Sunday, February 22, 2015

Long Time Coming

Back last November I placed a silk warp  on the Louet Spring, wove in a header and then a few inches to see the pattern develop.... then I stood up and walked away.  I thought about it for a time wondering about what was ahead for me before I could sit down here again and pick up where I had left off.   Through it all, I kept one thing as my end goal.  To be weaving again! (That bit became a sample as I went with different colours)

Besides a "pat on the wood" a couple of times, my first time sitting to weave was six weeks post surgery where I wove for about 10 minutes and I had about an  inch to show for it!   Go me!

It was a busy time with physiotherapy and doctor visits and all the other things that had been put on hold for the past six weeks.   I would weave a bit but gradually increasing the time as muscles and even the bones adjusted to the new activity. It didn't help that the silk is quite fine and so there's a lot of treadling to get some mileage to show!

Then one afternoon I enthusiastically put in a long session and the following day, I had some serious pain difficulties and so had to take a week off to rest and heal. Then I started slowly all over again. Live and learn huh?   :)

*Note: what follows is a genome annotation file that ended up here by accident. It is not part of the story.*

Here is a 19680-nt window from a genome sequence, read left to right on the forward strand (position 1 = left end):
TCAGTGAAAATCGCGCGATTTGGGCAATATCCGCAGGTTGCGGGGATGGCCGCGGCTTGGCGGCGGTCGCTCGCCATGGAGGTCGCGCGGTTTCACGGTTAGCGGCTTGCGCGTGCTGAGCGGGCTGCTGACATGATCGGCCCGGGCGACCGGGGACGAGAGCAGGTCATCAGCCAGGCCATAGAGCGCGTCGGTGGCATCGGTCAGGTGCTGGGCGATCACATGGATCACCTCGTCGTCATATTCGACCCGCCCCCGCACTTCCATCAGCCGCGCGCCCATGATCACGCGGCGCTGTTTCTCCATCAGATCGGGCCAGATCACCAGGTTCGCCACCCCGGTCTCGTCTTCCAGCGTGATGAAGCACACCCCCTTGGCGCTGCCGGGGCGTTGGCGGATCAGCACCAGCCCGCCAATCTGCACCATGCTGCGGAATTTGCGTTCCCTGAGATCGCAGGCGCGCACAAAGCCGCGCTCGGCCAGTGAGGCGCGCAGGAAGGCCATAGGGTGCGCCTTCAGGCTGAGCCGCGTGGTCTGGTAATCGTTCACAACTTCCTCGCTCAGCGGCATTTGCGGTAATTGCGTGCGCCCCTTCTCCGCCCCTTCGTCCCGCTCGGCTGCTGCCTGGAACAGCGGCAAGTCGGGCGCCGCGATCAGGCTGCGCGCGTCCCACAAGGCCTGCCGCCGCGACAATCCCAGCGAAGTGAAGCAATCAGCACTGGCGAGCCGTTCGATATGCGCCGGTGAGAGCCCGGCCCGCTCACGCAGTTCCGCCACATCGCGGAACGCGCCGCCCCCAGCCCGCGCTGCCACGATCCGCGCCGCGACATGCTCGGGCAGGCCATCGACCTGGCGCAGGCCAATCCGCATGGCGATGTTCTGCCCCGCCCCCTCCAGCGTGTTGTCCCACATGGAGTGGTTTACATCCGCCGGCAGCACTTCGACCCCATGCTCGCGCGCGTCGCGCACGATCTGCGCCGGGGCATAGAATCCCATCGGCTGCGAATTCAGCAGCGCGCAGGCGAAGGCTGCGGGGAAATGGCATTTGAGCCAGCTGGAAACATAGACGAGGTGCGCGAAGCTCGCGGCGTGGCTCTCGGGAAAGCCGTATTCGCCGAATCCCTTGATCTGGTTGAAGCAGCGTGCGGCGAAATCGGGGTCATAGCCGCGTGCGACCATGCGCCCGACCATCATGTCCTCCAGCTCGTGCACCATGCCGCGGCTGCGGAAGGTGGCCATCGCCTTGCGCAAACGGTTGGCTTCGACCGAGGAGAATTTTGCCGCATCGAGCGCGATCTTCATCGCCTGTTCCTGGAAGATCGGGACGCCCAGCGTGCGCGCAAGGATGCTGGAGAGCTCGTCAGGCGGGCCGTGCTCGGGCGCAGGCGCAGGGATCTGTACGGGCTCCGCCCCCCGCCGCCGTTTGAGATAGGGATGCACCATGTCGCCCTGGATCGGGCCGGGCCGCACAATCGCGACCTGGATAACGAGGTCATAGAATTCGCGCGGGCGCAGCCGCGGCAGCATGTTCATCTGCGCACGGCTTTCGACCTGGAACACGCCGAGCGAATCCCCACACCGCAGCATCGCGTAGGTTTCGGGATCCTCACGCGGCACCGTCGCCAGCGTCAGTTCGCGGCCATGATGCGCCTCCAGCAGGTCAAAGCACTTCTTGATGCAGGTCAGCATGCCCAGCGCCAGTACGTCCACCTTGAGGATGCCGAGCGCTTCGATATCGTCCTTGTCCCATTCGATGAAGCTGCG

So with a new understanding that this was simply going to be a slow process, I just wove a bit every day or every other day.   There was a huge victory cry when the scarves and samples were finally finished!!

Fringe twisting got under way the following day as well as adding some fresh water pearls to the plum paid version.  Nothing added to the black scarf as it could be either masculine or feminine. How do I know this? My husband did some serious 'jonesing' for it until I pointed out he has several scarves in a drawer!

They got a gentle hand washing in the laundry tub and a night to drip dry.  Next day they pressed up nicely with some steam and I nipped off the excess fringe from the twisted tassels with a rotary cutter.

Then came the beauty shots...   some project details for you.  I used 30/2 bombyx silk, tussah silk, and silk yak blend, all approximately 30/2 in weight as my warp. The sett was 36 epi. I used a twelve dent reed and three ends per dent. The black weft is 30/2 silk commercially dyed for a deep even black. It showed off the "boxes" nicely!  The second scarf took on a different look with a cotton silk blend I bought from Treenway many years ago and hand dyed it myself. It was an uneven dye job so the colours vary from soft plum to a touch of eggplant. This effect created an almost plaid like effect in a soft way.

You can see both sides of the scarf in these shots. One side favours the cream and the other the silver beige of the silk yak.  So you can choose depending on your outfit and mood.  :)

The black scarf is 7 by 68 inches  and the plum plaid is 7 by  72 inches and both are very light in physical weight as the silks used are fine.   (Both were woven to 74 inches so you can see the shrinkage in the length.  They lost half an inch in width.)  I even managed some samples for my files as well.